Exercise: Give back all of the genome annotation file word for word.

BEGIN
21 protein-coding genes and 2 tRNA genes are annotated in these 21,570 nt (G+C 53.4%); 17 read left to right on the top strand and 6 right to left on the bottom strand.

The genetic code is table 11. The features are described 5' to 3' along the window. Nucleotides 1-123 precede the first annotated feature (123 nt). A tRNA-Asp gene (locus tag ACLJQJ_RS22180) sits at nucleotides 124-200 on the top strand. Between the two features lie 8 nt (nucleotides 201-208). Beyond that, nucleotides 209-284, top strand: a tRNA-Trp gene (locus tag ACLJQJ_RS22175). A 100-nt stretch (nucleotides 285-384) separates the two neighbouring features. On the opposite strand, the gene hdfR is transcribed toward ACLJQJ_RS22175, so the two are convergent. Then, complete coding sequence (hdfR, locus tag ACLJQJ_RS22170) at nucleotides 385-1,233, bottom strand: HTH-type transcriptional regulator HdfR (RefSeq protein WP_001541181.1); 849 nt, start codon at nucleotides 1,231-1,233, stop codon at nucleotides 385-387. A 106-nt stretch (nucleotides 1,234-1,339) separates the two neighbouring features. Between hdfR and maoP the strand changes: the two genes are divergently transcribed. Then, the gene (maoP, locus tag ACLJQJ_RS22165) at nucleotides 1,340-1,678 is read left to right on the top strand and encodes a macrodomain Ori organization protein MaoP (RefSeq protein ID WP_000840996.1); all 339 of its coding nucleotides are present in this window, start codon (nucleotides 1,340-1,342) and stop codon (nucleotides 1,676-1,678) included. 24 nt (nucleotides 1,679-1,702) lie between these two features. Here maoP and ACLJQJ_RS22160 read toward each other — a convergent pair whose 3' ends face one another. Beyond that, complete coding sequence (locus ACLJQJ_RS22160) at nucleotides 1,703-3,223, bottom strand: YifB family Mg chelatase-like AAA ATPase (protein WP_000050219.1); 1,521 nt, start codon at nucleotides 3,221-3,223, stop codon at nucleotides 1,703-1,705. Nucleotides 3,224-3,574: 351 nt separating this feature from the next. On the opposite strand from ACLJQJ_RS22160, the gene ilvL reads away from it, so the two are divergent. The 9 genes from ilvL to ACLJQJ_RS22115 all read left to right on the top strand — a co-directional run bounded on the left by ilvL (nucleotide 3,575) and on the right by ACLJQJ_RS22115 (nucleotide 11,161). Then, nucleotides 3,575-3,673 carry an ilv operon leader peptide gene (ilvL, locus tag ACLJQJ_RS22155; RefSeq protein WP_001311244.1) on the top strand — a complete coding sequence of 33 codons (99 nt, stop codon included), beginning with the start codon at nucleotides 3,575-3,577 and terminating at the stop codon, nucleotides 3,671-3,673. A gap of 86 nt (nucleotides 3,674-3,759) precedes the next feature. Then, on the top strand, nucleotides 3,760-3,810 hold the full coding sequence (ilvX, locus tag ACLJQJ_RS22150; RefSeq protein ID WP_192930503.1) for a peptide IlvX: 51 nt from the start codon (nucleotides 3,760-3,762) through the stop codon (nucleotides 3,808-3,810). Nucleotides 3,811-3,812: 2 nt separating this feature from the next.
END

21 protein-coding genes and 2 tRNA genes are annotated in these 21,570 nt (G+C 53.4%); 17 read left to right on the top strand and 6 right to left on the bottom strand.

The genetic code is table 11. The features are described 5' to 3' along the window. Nucleotides 1-123 precede the first annotated feature (123 nt). A tRNA-Asp gene (locus tag ACLJQJ_RS22180) sits at nucleotides 124-200 on the top strand. Between the two features lie 8 nt (nucleotides 201-208). Beyond that, nucleotides 209-284, top strand: a tRNA-Trp gene (locus tag ACLJQJ_RS22175). A 100-nt stretch (nucleotides 285-384) separates the two neighbouring features. On the opposite strand, the gene hdfR is transcribed toward ACLJQJ_RS22175, so the two are convergent. Then, complete coding sequence (hdfR, locus tag ACLJQJ_RS22170) at nucleotides 385-1,233, bottom strand: HTH-type transcriptional regulator HdfR (RefSeq protein WP_001541181.1); 849 nt, start codon at nucleotides 1,231-1,233, stop codon at nucleotides 385-387. A 106-nt stretch (nucleotides 1,234-1,339) separates the two neighbouring features. Between hdfR and maoP the strand changes: the two genes are divergently transcribed. Then, the gene (maoP, locus tag ACLJQJ_RS22165) at nucleotides 1,340-1,678 is read left to right on the top strand and encodes a macrodomain Ori organization protein MaoP (RefSeq protein ID WP_000840996.1); all 339 of its coding nucleotides are present in this window, start codon (nucleotides 1,340-1,342) and stop codon (nucleotides 1,676-1,678) included. 24 nt (nucleotides 1,679-1,702) lie between these two features. Here maoP and ACLJQJ_RS22160 read toward each other — a convergent pair whose 3' ends face one another. Beyond that, complete coding sequence (locus ACLJQJ_RS22160) at nucleotides 1,703-3,223, bottom strand: YifB family Mg chelatase-like AAA ATPase (protein WP_000050219.1); 1,521 nt, start codon at nucleotides 3,221-3,223, stop codon at nucleotides 1,703-1,705. Nucleotides 3,224-3,574: 351 nt separating this feature from the next. On the opposite strand from ACLJQJ_RS22160, the gene ilvL reads away from it, so the two are divergent. The 9 genes from ilvL to ACLJQJ_RS22115 all read left to right on the top strand — a co-directional run bounded on the left by ilvL (nucleotide 3,575) and on the right by ACLJQJ_RS22115 (nucleotide 11,161). Then, nucleotides 3,575-3,673 carry an ilv operon leader peptide gene (ilvL, locus tag ACLJQJ_RS22155; RefSeq protein WP_001311244.1) on the top strand — a complete coding sequence of 33 codons (99 nt, stop codon included), beginning with the start codon at nucleotides 3,575-3,577 and terminating at the stop codon, nucleotides 3,671-3,673. A gap of 86 nt (nucleotides 3,674-3,759) precedes the next feature. Then, on the top strand, nucleotides 3,760-3,810 hold the full coding sequence (ilvX, locus tag ACLJQJ_RS22150; RefSeq protein ID WP_192930503.1) for a peptide IlvX: 51 nt from the start codon (nucleotides 3,760-3,762) through the stop codon (nucleotides 3,808-3,810). Nucleotides 3,811-3,812: 2 nt separating this feature from the next.